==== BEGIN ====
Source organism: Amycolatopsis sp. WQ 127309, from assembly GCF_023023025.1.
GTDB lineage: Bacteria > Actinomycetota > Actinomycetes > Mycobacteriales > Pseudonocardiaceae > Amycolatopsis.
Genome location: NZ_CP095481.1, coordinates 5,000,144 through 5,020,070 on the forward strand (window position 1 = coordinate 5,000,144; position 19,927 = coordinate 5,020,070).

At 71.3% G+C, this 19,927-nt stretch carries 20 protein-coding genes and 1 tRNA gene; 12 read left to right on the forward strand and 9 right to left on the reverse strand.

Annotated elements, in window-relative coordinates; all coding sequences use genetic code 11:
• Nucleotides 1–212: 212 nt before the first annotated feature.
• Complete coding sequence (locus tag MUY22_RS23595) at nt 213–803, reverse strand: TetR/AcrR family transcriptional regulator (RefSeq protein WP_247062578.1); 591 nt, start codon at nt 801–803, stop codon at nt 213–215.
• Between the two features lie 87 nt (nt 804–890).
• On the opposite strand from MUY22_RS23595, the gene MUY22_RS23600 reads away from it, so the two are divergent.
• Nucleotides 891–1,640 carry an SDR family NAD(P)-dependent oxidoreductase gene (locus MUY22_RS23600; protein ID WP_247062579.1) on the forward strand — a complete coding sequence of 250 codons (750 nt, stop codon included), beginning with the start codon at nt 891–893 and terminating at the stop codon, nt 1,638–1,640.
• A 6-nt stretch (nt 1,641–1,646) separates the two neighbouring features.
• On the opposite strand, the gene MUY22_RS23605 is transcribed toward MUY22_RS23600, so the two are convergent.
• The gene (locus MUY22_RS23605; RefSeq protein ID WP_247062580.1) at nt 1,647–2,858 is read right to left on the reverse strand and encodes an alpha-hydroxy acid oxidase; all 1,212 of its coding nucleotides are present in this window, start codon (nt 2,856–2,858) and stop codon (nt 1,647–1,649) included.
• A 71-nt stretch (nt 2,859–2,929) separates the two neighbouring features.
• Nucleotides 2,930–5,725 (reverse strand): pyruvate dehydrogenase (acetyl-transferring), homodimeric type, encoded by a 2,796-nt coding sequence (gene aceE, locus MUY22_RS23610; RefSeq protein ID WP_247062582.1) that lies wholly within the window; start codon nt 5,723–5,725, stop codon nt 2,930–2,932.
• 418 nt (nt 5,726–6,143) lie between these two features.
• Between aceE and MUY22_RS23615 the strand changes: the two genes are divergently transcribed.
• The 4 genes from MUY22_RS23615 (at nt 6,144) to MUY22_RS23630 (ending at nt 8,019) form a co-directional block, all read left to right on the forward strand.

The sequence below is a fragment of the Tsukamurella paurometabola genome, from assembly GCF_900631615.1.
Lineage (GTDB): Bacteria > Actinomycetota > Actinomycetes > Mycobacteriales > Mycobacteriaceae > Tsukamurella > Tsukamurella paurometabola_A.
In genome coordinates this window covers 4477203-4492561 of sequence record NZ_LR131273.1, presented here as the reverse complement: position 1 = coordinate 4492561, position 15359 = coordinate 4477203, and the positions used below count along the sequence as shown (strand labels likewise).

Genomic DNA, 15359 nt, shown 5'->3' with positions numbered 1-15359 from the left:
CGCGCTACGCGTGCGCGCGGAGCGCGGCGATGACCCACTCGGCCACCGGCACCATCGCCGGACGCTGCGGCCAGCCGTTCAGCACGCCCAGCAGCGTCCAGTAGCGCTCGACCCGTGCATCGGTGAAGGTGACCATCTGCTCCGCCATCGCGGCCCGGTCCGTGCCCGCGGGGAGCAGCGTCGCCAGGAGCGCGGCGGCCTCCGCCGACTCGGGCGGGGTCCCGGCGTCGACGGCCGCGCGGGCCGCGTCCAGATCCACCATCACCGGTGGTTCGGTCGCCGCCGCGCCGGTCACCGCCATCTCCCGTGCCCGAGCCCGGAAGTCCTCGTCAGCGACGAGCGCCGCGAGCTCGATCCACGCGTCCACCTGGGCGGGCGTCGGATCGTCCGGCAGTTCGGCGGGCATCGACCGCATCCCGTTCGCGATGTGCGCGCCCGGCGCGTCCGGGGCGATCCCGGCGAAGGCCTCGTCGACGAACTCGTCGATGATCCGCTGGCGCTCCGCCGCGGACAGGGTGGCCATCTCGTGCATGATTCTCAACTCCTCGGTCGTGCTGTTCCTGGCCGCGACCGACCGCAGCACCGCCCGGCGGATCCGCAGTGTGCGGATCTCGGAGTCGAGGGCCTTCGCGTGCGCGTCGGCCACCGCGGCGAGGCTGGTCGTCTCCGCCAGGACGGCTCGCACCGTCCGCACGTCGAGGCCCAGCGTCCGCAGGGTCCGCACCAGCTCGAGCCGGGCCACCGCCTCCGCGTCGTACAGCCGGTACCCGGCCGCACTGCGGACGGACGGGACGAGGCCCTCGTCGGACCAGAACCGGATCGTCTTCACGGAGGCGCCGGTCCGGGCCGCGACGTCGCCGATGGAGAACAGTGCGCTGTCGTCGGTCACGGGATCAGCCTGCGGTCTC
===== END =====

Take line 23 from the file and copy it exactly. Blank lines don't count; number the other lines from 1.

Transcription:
CGCGCTACGCGTGCGCGCGGAGCGCGGCGATGACCCACTCGGCCACCGGCACCATCGCCGGACGCTGCGGCCAGCCGTTCAGCACGCCCAGCAGCGTCCAGTAGCGCTCGACCCGTGCATCGGTGAAGGTGACCATCTGCTCCGCCATCGCGGCCCGGTCCGTGCCCGCGGGGAGCAGCGTCGCCAGGAGCGCGGCGGCCTCCGCCGACTCGGGCGGGGTCCCGGCGTCGACGGCCGCGCGGGCCGCGTCCAGATCCACCATCACCGGTGGTTCGGTCGCCGCCGCGCCGGTCACCGCCATCTCCCGTGCCCGAGCCCGGAAGTCCTCGTCAGCGACGAGCGCCGCGAGCTCGATCCACGCGTCCACCTGGGCGGGCGTCGGATCGTCCGGCAGTTCGGCGGGCATCGACCGCATCCCGTTCGCGATGTGCGCGCCCGGCGCGTCCGGGGCGATCCCGGCGAAGGCCTCGTCGACGAACTCGTCGATGATCCGCTGGCGCTCCGCCGCGGACAGGGTGGCCATCTCGTGCATGATTCTCAACTCCTCGGTCGTGCTGTTCCTGGCCGCGACCGACCGCAGCACCGCCCGGCGGATCCGCAGTGTGCGGATCTCGGAGTCGAGGGCCTTCGCGTGCGCGTCGGCCACCGCGGCGAGGCTGGTCGTCTCCGCCAGGACGGCTCGCACCGTCCGCACGTCGAGGCCCAGCGTCCGCAGGGTCCGCACCAGCTCGAGCCGGGCCACCGCCTCCGCGTCGTACAGCCGGTACCCGGCCGCACTGCGGACGGACGGGACGAGGCCCTCGTCGGACCAGAACCGGATCGTCTTCACGGAGGCGCCGGTCCGGGCCGCGACGTCGCCGATGGAGAACAGTGCGCTGTCGTCGGTCACGGGATCAGCCTGCGGTCTC